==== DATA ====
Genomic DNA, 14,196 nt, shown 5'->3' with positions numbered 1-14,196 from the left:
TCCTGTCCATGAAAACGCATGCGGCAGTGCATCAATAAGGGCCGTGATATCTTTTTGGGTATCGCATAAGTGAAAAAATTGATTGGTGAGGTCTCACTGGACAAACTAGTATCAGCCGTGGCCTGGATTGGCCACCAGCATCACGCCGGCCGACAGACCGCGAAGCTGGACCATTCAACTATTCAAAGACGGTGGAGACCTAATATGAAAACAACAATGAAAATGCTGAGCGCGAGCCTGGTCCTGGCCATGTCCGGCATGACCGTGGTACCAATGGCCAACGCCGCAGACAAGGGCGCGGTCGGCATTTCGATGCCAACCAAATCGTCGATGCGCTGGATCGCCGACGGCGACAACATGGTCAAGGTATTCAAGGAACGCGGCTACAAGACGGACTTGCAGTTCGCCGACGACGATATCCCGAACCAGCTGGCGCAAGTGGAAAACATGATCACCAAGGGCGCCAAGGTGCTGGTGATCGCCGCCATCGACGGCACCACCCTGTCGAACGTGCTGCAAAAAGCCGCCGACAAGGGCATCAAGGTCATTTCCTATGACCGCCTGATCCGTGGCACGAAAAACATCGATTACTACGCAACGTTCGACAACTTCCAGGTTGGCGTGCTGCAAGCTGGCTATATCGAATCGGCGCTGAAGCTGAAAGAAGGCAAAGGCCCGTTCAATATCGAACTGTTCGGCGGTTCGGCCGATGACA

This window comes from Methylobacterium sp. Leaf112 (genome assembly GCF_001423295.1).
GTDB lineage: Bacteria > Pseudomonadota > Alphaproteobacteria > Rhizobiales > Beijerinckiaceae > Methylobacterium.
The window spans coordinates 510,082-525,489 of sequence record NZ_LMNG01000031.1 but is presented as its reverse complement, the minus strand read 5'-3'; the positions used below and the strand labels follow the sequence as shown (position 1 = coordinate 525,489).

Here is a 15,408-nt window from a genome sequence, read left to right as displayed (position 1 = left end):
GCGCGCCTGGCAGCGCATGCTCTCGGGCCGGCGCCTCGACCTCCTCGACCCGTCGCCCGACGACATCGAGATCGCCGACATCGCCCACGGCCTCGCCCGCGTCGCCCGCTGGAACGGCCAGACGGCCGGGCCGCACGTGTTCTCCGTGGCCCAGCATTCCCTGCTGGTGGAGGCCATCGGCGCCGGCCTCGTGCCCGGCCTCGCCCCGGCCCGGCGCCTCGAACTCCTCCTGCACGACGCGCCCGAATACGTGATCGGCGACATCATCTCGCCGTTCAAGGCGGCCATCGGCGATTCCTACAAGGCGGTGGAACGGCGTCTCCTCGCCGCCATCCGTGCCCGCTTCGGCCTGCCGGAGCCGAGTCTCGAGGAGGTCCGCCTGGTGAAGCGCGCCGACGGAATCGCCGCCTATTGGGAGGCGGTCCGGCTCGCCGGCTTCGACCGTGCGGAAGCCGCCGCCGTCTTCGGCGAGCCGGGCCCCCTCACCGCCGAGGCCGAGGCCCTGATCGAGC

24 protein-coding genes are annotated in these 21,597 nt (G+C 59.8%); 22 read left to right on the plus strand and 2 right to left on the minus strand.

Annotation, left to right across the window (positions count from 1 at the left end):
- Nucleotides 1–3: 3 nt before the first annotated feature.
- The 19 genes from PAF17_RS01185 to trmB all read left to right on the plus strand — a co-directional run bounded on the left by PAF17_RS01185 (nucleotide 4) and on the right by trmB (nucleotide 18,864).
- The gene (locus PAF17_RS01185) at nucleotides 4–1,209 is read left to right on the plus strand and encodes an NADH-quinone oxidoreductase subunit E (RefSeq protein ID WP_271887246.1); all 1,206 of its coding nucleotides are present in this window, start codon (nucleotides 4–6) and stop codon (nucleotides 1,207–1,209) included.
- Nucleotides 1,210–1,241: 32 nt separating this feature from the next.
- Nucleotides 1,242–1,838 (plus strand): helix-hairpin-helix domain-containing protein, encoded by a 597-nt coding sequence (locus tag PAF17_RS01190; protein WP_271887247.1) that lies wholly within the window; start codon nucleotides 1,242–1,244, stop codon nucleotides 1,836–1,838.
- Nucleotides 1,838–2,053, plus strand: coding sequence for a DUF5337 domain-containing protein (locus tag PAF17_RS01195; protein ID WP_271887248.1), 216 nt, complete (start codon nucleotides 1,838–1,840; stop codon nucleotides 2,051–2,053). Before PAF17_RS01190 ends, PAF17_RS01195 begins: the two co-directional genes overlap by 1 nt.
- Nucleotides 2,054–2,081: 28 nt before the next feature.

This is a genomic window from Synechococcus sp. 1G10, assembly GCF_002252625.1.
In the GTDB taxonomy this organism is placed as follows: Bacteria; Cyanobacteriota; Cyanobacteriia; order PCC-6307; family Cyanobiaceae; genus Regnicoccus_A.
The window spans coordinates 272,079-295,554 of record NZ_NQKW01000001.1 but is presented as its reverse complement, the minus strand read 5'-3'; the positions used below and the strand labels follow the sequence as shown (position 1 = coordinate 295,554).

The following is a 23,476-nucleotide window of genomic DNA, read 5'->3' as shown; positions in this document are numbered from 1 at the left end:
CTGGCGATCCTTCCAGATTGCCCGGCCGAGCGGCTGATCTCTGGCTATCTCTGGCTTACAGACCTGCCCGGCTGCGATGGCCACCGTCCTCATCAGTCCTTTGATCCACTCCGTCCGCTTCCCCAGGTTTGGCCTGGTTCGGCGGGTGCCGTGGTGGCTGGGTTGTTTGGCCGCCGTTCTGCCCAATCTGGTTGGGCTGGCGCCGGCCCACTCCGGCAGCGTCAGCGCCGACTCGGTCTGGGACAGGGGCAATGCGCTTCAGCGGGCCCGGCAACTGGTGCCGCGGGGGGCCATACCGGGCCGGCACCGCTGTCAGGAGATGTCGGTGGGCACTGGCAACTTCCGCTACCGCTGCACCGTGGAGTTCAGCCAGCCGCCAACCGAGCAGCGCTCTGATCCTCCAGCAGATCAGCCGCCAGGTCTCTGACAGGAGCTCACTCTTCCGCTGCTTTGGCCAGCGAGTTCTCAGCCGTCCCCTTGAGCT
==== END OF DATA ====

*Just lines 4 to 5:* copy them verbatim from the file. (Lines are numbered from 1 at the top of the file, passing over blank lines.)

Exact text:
GTDB lineage: Bacteria > Pseudomonadota > Alphaproteobacteria > Rhizobiales > Beijerinckiaceae > Methylobacterium.
The window spans coordinates 510,082-525,489 of sequence record NZ_LMNG01000031.1 but is presented as its reverse complement, the minus strand read 5'-3'; the positions used below and the strand labels follow the sequence as shown (position 1 = coordinate 525,489).